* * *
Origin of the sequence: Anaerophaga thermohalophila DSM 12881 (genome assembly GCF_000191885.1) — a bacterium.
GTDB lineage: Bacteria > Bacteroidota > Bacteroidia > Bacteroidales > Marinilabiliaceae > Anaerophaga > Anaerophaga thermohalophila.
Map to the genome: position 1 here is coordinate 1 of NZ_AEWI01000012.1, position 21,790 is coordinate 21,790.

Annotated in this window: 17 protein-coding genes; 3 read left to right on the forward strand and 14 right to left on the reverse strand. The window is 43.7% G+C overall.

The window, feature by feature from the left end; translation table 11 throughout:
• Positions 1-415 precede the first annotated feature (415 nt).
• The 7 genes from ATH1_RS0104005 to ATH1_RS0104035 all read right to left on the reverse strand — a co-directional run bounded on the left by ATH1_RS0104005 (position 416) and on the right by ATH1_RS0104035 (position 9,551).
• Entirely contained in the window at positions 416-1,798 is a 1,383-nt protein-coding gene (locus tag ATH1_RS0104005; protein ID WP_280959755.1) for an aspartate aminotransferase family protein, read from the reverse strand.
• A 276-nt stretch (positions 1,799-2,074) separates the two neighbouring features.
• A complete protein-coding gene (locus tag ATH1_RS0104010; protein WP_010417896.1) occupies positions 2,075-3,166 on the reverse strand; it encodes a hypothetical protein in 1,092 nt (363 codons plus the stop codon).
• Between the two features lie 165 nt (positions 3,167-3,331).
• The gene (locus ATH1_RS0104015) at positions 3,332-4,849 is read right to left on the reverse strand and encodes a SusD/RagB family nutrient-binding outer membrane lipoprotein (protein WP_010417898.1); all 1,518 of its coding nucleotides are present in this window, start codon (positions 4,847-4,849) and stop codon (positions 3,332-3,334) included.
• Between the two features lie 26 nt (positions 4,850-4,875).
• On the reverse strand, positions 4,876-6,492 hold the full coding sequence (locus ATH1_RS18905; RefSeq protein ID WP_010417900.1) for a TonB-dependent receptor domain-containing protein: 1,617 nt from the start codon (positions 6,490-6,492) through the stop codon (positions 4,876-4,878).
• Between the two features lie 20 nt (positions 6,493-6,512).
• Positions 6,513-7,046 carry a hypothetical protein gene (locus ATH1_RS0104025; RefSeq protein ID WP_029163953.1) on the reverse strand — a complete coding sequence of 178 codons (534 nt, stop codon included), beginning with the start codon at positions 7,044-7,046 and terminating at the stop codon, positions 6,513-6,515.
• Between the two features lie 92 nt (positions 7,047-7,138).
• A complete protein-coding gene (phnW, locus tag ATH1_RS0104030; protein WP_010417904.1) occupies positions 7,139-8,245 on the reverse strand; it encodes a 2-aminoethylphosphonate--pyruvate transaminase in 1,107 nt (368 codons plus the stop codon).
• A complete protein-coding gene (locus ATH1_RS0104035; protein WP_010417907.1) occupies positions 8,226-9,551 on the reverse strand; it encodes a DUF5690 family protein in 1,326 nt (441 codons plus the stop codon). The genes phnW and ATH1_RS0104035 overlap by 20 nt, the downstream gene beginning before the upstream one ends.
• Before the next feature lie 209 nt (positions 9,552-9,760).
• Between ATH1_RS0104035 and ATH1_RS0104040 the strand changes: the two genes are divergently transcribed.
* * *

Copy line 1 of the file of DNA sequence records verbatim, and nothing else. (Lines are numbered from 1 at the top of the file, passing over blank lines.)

Origin of the sequence: Anaerophaga thermohalophila DSM 12881 (genome assembly GCF_000191885.1) — a bacterium.